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Alaska Airlines is making 3 big changes to the upgrade process

Jan. 14, 2022
4 min read
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Editor's Note

This post was updated with more clarifying information on Alaska's new upgrade process

Editor's note: This post was updated with more clarifying information on Alaska's new upgrade process


Alaska Airlines is making some big changes to the upgrade process.

Specifically, the Seattle-based carrier is rolling out three tweaks to the upgrade waitlist, as confirmed by a carrier spokesperson. While the majority of the changes are good news across the board, one is a little bit more complicated.

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The airline confirmed that the following changes apply to both first-class and Premium-class (extra-legroom seats) upgrades.

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The waitlist will show all eligible passengers

Alaska's upgrade waitlist now lists all passengers standing by for a first-class seat, regardless of whether they're checked in.

(Photo by Zach Griff/The Points Guy)

This is a welcome change for everyone, as you'll no longer have a situation where you see yourself as No. 1 because you happened to check in first, but then drop five spots as others with higher priority start checking in.

Companions will appear on the waitlist

Alaska’s upgrade waitlist will now also display all eligible companions next to the elite they are traveling with. This will make it much easier to ascertain where you and your companion are ranked on the upgrade list.

MVP Gold members and higher may upgrade one companion traveling with them on the same flight, in the same reservation and in the same class of service. If a reservation includes more than one companion, it will not be eligible for complimentary upgrades.

The companion will enjoy the same upgrade priority as the elite member.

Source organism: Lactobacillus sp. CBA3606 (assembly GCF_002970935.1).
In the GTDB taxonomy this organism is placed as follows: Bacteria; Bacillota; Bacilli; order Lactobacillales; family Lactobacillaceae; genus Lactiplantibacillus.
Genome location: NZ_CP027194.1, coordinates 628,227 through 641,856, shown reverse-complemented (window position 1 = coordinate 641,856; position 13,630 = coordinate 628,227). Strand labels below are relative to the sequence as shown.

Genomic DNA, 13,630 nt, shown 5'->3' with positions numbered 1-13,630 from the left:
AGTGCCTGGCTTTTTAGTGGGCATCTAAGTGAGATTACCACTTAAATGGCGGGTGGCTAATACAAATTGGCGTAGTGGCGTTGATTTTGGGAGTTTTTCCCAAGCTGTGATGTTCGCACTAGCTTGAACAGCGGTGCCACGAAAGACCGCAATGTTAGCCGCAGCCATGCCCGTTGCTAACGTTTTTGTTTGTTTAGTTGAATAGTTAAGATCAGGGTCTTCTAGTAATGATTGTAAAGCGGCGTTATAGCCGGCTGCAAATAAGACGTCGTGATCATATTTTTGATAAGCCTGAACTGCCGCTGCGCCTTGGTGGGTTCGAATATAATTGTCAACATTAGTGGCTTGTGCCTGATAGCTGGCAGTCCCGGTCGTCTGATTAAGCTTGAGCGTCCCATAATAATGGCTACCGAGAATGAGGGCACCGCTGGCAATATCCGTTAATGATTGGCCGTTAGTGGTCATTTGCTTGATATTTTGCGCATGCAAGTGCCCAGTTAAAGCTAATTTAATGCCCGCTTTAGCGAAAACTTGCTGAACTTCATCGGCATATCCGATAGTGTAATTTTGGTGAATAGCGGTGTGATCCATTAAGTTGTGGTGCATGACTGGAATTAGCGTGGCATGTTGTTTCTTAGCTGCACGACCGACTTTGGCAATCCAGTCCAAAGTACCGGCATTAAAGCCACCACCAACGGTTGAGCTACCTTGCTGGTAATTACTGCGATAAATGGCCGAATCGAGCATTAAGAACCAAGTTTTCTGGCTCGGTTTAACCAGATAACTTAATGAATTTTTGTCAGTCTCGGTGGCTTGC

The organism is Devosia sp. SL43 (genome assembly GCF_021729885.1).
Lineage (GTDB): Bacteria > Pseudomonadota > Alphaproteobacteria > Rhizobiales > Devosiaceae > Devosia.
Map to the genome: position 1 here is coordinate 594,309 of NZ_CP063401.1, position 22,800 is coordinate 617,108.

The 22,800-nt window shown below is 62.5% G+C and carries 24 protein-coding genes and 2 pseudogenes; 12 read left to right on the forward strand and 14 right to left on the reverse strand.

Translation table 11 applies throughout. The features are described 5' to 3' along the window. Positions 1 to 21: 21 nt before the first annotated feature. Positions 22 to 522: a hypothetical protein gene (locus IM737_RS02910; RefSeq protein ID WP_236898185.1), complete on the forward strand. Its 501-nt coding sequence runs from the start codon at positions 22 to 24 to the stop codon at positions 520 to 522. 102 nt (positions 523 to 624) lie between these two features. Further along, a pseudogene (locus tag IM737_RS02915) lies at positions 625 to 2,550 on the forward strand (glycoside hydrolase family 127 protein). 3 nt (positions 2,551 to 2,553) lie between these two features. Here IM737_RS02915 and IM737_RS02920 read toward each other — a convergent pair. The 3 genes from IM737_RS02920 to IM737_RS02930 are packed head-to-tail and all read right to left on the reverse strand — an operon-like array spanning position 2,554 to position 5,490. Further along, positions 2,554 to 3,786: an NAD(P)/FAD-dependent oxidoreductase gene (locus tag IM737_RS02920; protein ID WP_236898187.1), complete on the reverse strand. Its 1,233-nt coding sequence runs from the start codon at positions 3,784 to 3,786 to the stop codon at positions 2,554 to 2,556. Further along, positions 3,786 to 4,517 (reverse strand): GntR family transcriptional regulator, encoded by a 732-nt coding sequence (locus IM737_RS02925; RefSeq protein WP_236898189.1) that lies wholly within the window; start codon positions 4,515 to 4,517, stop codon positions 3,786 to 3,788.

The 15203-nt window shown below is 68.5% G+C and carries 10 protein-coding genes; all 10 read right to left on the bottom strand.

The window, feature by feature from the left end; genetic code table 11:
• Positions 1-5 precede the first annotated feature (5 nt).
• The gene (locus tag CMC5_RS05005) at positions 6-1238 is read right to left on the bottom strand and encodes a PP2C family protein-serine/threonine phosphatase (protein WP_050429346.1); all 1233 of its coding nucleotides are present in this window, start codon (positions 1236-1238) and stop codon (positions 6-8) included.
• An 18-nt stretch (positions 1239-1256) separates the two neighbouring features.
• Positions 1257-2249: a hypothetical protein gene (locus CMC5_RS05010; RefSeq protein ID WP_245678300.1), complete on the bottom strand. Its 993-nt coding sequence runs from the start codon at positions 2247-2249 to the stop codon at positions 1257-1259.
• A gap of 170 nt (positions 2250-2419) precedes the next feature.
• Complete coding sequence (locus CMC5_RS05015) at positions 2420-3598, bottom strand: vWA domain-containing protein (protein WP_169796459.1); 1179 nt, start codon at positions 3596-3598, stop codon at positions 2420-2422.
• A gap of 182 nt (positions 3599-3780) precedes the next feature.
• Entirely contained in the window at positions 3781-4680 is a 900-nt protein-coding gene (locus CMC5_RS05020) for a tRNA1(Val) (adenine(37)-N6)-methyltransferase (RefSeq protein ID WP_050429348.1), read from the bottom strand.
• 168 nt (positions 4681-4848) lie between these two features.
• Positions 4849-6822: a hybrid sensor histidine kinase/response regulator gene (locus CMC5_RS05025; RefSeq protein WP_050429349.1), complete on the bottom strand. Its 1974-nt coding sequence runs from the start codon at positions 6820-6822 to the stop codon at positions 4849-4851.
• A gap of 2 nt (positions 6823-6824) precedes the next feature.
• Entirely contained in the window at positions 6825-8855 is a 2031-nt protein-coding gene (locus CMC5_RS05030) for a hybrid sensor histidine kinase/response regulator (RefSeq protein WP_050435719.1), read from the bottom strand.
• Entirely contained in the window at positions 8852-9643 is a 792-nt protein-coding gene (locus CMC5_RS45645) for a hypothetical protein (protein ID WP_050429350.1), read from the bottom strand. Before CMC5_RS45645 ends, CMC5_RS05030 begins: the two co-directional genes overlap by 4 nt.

A more equitable prioritization

The airline is also changing the waitlist prioritization on the day of departure.

Going forward, any members added to the waitlist between 24 hours and 60 minutes before the flight will have the exact same priority as prior to the day of travel — namely, elite tier, fare class and time of the request.

Previously, members who booked a flight within 24 hours of departure or made a same-day change within 24 hours were prioritized on the waitlist by tier and check-in time — without factoring in the fare class.

Alaska Airlines first class. (Photo by Zach Griff/The Points Guy)

That was especially punitive to members booking last-minute tickets, as well as those making close-in changes.

For instance, if an MVP Gold 75K member purchased a full-fare Y-class ticket 12 hours before a flight, they previously would have been below any 75K members who were on the waitlist — even though they purchased the most expensive coach fare. (This assumes that there wasn’t any confirmed upgrade space available at the time of purchase.)

Under the new rules, that same member will be placed at the bottom of any other waitlisted 75Ks who also purchased a Y fare, but above 75Ks in other fare classes — a welcome change for those buying expensive tickets at the last minute

Related: What airline fare classes tell you about your ticket

What isn't changing

While Alaska is changing three elements of the waitlist process, the airline isn't (currently) making any other adjustments.

Elites will continue to enjoy complimentary space-available upgrades, beginning as early as 120 hours before departure for top-tier MVP Gold 100K and 75K members. Those purchasing the most expensive tickets can even enjoy a confirmed bump to first class at the time of booking, assuming that upgrade space is available.

In addition to Alaska Mileage Plan elites, American's top-tier Executive Platinum and Platinum Pro members will continue to enjoy space-available first-class upgrades on Alaska flights.

For more details, be sure to check out our comprehensive guide to getting upgraded on Alaska Airlines flights.

Featured image by (Photo courtesy of Alaska Airlines)
Editorial disclaimer: Opinions expressed here are the author’s alone, not those of any bank, credit card issuer, airline or hotel chain, and have not been reviewed, approved or otherwise endorsed by any of these entities.

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